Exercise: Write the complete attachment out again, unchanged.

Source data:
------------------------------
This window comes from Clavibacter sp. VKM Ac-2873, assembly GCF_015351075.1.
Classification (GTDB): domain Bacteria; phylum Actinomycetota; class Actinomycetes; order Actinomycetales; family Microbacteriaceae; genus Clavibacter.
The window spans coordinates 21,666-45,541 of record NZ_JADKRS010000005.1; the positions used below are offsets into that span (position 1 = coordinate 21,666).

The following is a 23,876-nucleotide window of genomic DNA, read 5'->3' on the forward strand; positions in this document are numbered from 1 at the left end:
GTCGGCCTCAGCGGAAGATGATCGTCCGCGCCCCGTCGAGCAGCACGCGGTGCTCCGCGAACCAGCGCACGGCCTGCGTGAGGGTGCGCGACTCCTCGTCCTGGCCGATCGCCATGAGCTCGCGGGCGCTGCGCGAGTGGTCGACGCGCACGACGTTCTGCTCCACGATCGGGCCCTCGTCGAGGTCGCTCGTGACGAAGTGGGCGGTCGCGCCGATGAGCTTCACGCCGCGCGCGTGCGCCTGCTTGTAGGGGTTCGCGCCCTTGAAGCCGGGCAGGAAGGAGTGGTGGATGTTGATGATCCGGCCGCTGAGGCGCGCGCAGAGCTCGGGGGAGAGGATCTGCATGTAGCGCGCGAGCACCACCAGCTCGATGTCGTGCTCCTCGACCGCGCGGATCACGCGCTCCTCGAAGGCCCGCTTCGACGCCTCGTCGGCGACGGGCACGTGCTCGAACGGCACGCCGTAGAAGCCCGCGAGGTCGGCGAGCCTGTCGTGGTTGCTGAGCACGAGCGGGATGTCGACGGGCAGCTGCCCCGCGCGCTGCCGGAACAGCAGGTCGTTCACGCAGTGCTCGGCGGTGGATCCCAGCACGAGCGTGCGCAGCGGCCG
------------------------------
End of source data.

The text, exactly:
This window comes from Clavibacter sp. VKM Ac-2873, assembly GCF_015351075.1.
Classification (GTDB): domain Bacteria; phylum Actinomycetota; class Actinomycetes; order Actinomycetales; family Microbacteriaceae; genus Clavibacter.
The window spans coordinates 21,666-45,541 of record NZ_JADKRS010000005.1; the positions used below are offsets into that span (position 1 = coordinate 21,666).

The following is a 23,876-nucleotide window of genomic DNA, read 5'->3' on the forward strand; positions in this document are numbered from 1 at the left end:
GTCGGCCTCAGCGGAAGATGATCGTCCGCGCCCCGTCGAGCAGCACGCGGTGCTCCGCGAACCAGCGCACGGCCTGCGTGAGGGTGCGCGACTCCTCGTCCTGGCCGATCGCCATGAGCTCGCGGGCGCTGCGCGAGTGGTCGACGCGCACGACGTTCTGCTCCACGATCGGGCCCTCGTCGAGGTCGCTCGTGACGAAGTGGGCGGTCGCGCCGATGAGCTTCACGCCGCGCGCGTGCGCCTGCTTGTAGGGGTTCGCGCCCTTGAAGCCGGGCAGGAAGGAGTGGTGGATGTTGATGATCCGGCCGCTGAGGCGCGCGCAGAGCTCGGGGGAGAGGATCTGCATGTAGCGCGCGAGCACCACCAGCTCGATGTCGTGCTCCTCGACCGCGCGGATCACGCGCTCCTCGAAGGCCCGCTTCGACGCCTCGTCGGCGACGGGCACGTGCTCGAACGGCACGCCGTAGAAGCCCGCGAGGTCGGCGAGCCTGTCGTGGTTGCTGAGCACGAGCGGGATGTCGACGGGCAGCTGCCCCGCGCGCTGCCGGAACAGCAGGTCGTTCACGCAGTGCTCGGCGGTGGATCCCAGCACGAGCGTGCGCAGCGGCCG